Tuesday, 22 September 2009

Singaporean Behaviour – Not So Bizarre After All

A few days ago I received an email titled 'the Bizarre Behaviour of Singaporeans.' In all likelihood the text was originally a letter published in the Straits Times Forum (which I missed).

The letter is an interesting read. The observations of the long time German expatriate deserve an appraisal.
The writer suggests Singaporeans spend millions to buy a house and then spend the majority of their time working outside the home.
Difficult to evaluate but Singaporeans are no more into the 'rat race' than most other societies. That most Singaporeans (probably around 85%) live in government subsidized HDB housing indicates that the writer is generalizing using the small portion of Singaporeans who live in private condominiums.
They pay exorbitant amounts to purchase a car only to park it at home. Too expensive to drive, too many ERPs and car park charges to pay.
With the exception of bicycles, Singapore has had the luxury of taking an integrated approach to public transportation. Unlike most European cities, it did not have any legacy issues (e.g. cobbled and narrow streets) to deal with during the planning and construction process.
Due to the efficiency of public transport car ownership is (correctly) positioned as a luxury.
The concept of 'user charges' for motor vehicles has had multiple positive benefits both for road users (e.g. reducing congestion) and society at large. Electronic Road Pricing, an idea pioneered by Singapore, is now accepted as a standard traffic management tool by international urban planners.
The private motor vehicle is just one aspect of the whole transport equation and is certainly not one that a forward looking society should unduly encourage.

Singapore's Electronic Road Pricing (ERP) has helped to control traffic congestion

Having lived in Dubai for many years I am not a big fan of planning my schedule around daily traffic flows (in a city with less than a third of Singapore's population).
The writer suggests that Singaporeans travel only to go shopping (for bargains) and miss out in seeing any standard touristic sights.
It is difficult to argue with individual personal tastes and freedoms. I would suggest that shopping (and bargaining where culturally acceptable) is a normal part of any vacation.
Personally, I don't enjoy walking around Bangkok, Phuket or Bali while being surrounded by rowdy and often drunk European men (or boys). If their idea of a vacation is finding bargains in the Patpong district then who am I to judge the behaviour.  
As an aside, Singaporeans do enjoy trying all sorts of food while travelling – not just shopping.

The writer suggests that the wealthy are preparing for an escape from Singapore while the heartlanders are suffering and forced to 'bear with it.'
Wealthy Singaporeans are no different from wealthy individuals anywhere.
They evaluate their options and make a choice. Many don't want their sons to have to undergo National Service. Others prefer their kids to have a different sort of education, not the sort instituted by Singapore's Ministry of Education.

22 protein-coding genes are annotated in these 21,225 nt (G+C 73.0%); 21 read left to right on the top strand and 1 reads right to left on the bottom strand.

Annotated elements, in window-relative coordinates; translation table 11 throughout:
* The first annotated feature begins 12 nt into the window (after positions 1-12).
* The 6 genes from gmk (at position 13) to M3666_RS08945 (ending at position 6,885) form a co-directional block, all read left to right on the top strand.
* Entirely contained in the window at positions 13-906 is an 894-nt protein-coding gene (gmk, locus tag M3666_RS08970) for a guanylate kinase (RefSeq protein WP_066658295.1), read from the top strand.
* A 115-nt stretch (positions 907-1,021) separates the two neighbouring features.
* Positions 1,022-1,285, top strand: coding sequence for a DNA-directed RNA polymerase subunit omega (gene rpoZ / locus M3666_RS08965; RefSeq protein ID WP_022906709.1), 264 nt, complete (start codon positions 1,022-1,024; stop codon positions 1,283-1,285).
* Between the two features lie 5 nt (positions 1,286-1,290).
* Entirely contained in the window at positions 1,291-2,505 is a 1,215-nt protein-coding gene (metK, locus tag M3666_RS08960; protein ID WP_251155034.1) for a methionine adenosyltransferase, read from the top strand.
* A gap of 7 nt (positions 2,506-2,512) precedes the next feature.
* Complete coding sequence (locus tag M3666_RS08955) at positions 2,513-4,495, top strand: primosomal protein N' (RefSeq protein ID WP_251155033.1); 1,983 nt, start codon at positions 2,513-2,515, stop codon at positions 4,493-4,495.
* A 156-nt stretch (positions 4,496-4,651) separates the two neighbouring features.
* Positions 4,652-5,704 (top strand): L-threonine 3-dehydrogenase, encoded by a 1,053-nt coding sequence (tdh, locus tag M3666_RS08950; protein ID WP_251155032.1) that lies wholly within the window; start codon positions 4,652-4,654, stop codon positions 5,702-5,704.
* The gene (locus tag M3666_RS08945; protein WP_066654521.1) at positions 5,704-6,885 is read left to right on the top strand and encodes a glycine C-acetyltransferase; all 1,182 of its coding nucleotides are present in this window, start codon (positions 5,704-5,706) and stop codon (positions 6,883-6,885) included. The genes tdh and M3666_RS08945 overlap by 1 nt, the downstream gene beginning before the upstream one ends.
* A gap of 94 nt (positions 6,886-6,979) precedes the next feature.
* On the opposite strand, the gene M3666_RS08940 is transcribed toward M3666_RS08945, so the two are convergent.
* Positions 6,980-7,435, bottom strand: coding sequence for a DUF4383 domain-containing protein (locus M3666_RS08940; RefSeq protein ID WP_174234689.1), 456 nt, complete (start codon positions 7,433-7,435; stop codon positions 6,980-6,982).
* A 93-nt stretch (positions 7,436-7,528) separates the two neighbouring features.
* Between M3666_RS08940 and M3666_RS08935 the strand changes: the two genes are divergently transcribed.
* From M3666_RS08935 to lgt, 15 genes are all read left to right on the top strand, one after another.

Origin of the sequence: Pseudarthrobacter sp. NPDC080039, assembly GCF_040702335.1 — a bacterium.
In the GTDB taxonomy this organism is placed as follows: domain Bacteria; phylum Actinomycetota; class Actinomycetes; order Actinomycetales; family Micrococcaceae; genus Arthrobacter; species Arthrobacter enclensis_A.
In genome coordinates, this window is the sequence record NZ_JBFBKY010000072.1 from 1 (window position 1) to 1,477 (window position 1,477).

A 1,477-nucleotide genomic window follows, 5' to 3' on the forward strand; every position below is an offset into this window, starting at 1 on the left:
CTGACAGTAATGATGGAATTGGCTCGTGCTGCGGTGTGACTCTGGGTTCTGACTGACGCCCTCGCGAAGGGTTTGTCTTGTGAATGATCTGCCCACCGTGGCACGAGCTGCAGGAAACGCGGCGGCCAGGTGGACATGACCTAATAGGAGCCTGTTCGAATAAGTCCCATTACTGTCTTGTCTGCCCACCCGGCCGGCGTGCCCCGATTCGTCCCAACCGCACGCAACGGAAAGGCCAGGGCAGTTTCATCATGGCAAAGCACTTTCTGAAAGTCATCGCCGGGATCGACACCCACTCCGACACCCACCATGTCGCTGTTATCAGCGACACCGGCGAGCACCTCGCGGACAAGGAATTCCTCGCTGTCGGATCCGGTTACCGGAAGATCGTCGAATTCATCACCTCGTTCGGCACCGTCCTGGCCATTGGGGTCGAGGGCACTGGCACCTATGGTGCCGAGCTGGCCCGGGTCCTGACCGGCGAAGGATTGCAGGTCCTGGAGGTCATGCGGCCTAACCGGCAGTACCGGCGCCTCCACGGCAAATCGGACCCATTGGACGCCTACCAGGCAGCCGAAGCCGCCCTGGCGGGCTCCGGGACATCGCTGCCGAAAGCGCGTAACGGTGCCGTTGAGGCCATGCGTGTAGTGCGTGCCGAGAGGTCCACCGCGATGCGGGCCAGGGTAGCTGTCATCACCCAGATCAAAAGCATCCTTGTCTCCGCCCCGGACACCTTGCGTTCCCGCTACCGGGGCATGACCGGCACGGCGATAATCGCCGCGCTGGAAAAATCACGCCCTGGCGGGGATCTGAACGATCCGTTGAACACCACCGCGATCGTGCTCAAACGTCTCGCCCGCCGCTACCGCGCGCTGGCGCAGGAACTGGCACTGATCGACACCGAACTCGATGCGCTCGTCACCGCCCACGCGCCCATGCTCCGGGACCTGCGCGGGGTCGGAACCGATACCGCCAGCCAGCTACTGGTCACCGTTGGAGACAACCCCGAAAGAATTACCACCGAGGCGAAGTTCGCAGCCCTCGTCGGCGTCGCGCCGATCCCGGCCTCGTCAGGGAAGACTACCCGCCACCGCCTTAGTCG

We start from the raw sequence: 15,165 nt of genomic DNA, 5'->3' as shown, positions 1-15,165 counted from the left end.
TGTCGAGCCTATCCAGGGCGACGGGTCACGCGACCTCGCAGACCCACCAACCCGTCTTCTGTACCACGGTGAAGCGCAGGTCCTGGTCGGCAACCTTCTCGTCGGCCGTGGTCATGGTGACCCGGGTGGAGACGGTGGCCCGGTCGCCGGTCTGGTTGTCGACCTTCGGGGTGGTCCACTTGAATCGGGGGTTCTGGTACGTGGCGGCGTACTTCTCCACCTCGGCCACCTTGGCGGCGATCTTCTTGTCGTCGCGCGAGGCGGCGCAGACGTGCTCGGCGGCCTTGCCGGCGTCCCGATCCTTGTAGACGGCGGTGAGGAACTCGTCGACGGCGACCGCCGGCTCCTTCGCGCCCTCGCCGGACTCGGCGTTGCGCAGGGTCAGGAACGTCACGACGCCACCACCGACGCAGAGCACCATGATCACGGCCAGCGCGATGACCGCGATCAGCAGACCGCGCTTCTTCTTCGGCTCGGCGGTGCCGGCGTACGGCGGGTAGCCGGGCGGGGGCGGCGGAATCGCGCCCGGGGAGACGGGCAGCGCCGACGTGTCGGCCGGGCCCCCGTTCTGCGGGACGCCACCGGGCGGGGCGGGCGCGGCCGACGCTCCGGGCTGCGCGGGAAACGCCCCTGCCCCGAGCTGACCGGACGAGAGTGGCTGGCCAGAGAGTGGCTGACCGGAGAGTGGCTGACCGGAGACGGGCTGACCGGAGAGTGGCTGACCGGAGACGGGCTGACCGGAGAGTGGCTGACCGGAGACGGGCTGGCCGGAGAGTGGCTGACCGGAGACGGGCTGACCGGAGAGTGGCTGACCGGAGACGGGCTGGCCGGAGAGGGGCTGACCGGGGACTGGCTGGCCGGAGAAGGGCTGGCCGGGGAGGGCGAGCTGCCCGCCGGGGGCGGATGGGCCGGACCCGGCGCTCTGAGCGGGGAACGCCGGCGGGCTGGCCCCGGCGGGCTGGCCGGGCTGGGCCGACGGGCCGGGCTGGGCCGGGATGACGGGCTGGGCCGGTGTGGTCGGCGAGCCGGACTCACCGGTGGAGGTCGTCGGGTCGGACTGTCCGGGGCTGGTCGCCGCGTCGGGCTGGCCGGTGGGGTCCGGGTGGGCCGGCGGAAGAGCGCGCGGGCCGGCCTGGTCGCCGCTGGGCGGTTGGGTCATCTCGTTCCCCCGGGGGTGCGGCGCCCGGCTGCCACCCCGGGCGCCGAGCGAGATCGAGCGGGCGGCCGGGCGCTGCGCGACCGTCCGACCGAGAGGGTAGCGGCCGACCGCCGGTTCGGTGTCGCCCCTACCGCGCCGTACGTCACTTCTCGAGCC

Singapore's wealthy do what the wealthy in any nation do – decide which environment is best for them to perpetuate their wealth.
The writer suggests that many Singaporeans are ready to 'jump ship' and emigrate while many others are ready to take their place.
Singapore is a free society and emigration is the right of any human.
The reasons why people emigrate are many and I have alluded to two above: National Service requirements for males and a perception that Singapore's education system is 'rigid.' 
Some may be interested to note that in 2007 as many as 340,000 British citizens migrated to other countries. In the same year, 502,000 non-British (including EU nationals) persons arrived in the UK.
The leavers had their reasons for moving to the US, Australia and New Zealand while the Poles, the French (even Germans?) must have had their reasons for arriving in the UK.
Singapore is a developed society in a region afflicted by various instabilities and even poverty. Why should it surprise anyone that people will want to settle down in Singapore?
The writer suggests that despite all their complaints, Singaporeans keep voting the People's Action Party back into power at every election.
The People's Action Party has a record of delivering progress during its 44 year reign of Singapore. I could quote all manner of statistics to support my claim but the practical reality is what matters.
There is universal literacy and public schooling is available to everyone in Singapore. Everyone has a well maintained roof over their head. No one starves, even though life may be tough for some. Health care is world class. Physical infrastructure is good. And so on and so forth.
After 9 years in Singapore it does not appear like our German friend is leaving our island anytime soon.
That fact must surely be the strongest argument of all.
PS – My apologies to the gentleman who authored the letter. I wish to give him credit by name for the thought provoking letter. I am also keen to find the publication where the letter first appeared. If anyone has any details on the author or its original publication, please forward them to me. I would like to publish the letter in its entirety but hesitate due to copyright reasons. Thank you.

PPS - Thank you very much to CH (see comment below). The real article was first published in another blog and can be accessed here. Apparently, the author is not a German expat but a Singaporean - so much for my parting punch!


  1. check out mysingaporenews.blogspot.com

  2. Hi CH,

    Thank you for reading my blog and taking the time to point out to me where the real article came from. I will add another PS to the article.

    I hope you will keep coming back and I can look forward to more of your comments in the future.

    Kind regards,